But I read these with my five-year old and we read it together -- same thing with my eight-year old. The interesting thing is that my 12 year-old reads them on his own. He just sees something in it. My oldest is a reluctant reader. He does read "Diary of a Wimpy Kid" and loves it but finds it very hard to find other things that he can relate to. And he said to me, "Can you show us the Albert Einstein book?" And that was even before the art was coming in. He was just so fascinated as I was telling him the stories and I literally said to my wife, "Who took our child and replaced him?" He was just fascinated with Albert Einstein as a historical figure. Obviously that was always a goal when we started doing these books but it does seem like somewhat a miracle when you achieve it.

Meltzer Gets "Decoded"

You've said that you make a conscious effort to put your personal life into all of your books. Were you more Amelia Earhart or more Abraham Lincoln as a kid?

That's a good question. In my head, I wanted to be more Abraham Lincoln. Abraham Lincoln -- and I say this with all due respect to Amelia Earhart and Rosa Parks and everyone else -- is the one hero that truly, truly lives up to the hype in every level of his life. I can't tell how many Abraham Lincoln stories didn't make it in. I could write another Abraham Lincoln book. [Laughs] Even as a child, there is a story of him seeing a bird and he literally stops and picks it up to put it back in the nest. And the guys that he's with are these ridiculously, cliched rough and tumble guys and they're laughing at him. And he was like, "If I don't pick up this bird, I won't be able to sleep tonight." You have to have some devil in your soul and he doesn't. Over and over and over again, he sticks up for the underdog, fights for those that need help -- over and over and over again. If you're asking me, that's what I always aspire to. I just don't think that I was ever as brave as he was. But I wanted to be.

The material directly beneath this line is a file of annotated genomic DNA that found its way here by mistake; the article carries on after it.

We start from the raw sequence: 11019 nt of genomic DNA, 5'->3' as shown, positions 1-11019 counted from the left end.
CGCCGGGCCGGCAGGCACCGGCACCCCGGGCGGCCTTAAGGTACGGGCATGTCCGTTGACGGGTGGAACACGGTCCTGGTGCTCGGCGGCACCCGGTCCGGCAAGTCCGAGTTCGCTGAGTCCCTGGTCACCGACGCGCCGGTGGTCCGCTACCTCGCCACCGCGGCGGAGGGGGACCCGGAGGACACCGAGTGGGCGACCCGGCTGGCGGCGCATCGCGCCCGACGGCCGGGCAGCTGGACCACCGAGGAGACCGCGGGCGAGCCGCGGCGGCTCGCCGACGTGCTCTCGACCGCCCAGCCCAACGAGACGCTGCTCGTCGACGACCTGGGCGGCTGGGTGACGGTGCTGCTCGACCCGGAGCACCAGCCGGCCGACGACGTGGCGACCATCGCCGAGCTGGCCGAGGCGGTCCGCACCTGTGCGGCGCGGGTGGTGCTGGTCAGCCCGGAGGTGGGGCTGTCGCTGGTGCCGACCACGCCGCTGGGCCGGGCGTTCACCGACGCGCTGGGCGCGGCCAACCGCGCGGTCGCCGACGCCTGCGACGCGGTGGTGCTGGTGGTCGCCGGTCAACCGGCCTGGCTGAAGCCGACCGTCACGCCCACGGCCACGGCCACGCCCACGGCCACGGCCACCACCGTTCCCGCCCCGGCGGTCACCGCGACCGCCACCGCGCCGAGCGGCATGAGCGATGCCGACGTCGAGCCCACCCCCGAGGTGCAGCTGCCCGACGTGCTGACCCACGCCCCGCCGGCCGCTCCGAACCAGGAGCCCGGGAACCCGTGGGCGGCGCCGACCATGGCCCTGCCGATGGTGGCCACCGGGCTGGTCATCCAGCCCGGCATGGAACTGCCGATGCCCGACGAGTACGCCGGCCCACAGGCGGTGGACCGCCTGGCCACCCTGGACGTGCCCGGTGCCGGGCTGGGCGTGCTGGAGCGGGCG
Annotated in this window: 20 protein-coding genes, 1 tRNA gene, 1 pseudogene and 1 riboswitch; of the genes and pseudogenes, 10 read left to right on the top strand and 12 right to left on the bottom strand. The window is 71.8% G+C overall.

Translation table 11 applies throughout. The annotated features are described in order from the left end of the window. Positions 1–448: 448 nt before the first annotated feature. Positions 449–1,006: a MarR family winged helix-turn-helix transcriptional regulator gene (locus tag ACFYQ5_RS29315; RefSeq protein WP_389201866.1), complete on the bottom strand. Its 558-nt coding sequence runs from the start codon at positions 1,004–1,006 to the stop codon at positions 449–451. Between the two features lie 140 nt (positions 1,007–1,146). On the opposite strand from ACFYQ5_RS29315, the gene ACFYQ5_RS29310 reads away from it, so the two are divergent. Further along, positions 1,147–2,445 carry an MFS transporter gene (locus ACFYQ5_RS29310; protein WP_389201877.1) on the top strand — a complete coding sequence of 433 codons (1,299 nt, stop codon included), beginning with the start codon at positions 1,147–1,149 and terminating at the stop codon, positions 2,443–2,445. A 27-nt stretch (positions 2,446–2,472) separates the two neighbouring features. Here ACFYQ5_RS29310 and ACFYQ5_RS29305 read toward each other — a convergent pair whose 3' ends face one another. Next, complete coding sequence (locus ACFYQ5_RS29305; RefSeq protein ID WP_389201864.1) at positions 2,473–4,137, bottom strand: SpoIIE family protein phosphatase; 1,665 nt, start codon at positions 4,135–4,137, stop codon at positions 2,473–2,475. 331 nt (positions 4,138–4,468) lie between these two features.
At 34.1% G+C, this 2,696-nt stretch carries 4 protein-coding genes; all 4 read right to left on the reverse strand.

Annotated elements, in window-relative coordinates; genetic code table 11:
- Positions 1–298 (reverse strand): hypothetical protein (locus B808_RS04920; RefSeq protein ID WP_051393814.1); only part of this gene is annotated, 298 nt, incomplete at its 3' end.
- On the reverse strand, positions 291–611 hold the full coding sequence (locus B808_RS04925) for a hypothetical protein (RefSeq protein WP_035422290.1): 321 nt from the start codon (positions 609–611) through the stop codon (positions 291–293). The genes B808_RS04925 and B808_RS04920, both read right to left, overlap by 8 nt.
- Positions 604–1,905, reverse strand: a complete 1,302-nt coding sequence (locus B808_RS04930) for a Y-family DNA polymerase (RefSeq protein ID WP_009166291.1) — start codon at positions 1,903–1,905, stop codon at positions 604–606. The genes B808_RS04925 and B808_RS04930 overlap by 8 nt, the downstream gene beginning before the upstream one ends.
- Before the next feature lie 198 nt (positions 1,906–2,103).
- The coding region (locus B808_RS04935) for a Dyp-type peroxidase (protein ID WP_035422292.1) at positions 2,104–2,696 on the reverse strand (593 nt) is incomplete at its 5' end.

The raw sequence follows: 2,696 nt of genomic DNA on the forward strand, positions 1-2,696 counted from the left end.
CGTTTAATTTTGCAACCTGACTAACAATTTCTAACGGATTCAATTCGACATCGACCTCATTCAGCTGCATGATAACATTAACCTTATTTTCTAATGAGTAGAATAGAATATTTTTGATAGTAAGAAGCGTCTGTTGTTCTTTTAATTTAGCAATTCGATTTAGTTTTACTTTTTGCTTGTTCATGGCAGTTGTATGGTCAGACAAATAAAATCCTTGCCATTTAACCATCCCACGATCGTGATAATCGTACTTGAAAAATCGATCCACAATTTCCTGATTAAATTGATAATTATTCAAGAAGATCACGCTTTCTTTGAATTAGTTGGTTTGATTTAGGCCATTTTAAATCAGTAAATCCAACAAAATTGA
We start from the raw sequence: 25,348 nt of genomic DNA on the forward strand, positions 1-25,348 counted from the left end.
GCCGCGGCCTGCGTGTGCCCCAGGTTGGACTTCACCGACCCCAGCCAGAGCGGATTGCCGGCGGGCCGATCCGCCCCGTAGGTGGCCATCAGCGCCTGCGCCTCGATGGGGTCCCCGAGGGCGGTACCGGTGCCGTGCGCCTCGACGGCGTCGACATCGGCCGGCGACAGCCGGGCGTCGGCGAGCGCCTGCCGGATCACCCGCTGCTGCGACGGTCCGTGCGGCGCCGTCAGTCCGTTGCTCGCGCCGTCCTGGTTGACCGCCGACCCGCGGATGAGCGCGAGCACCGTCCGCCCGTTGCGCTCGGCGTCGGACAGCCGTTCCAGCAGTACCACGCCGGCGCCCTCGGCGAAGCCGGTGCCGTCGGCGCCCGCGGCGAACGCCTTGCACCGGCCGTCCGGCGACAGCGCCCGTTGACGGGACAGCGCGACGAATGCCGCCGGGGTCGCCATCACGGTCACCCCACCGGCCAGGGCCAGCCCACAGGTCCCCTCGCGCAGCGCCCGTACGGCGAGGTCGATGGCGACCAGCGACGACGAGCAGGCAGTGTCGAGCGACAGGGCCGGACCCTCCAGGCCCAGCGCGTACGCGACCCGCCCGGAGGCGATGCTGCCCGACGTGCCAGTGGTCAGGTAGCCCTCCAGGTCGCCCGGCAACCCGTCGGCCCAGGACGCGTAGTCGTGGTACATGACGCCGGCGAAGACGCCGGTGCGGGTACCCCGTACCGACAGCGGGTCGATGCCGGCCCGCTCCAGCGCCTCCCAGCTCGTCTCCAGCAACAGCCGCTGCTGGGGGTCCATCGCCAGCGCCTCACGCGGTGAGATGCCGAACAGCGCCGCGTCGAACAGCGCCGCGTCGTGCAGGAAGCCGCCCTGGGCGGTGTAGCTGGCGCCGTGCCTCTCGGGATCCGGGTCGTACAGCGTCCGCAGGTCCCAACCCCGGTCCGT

My 10 year-old son loved the Amelia Earhart book and my daughter really enjoyed the Abraham Lincoln one. Is it important for boys to read about girls doing extraordinary things and vice versa?

I can only speak for myself, but truthfully I think my boy is bombarded every day with how great boys are. They're the heroes in every book. Cartoons must have a male protagonist because boys and girls will watch a boy but only girls will watch a girl. And I can tell you how vital it was for my boy to read and enjoy "The Hunger Games" with a female protagonist.

Again, this is my personal bias but I think it's vital for my son to read about Amelia Earhart. And I think it's vital for my daughter to read about Abraham Lincoln. The moment we put gender on this and say, "You can only be like yourself," you're painting the world with only half the colors.

You mentioned the importance of Chris Eliopoulos, your artist, earlier but how did you two come together for this project?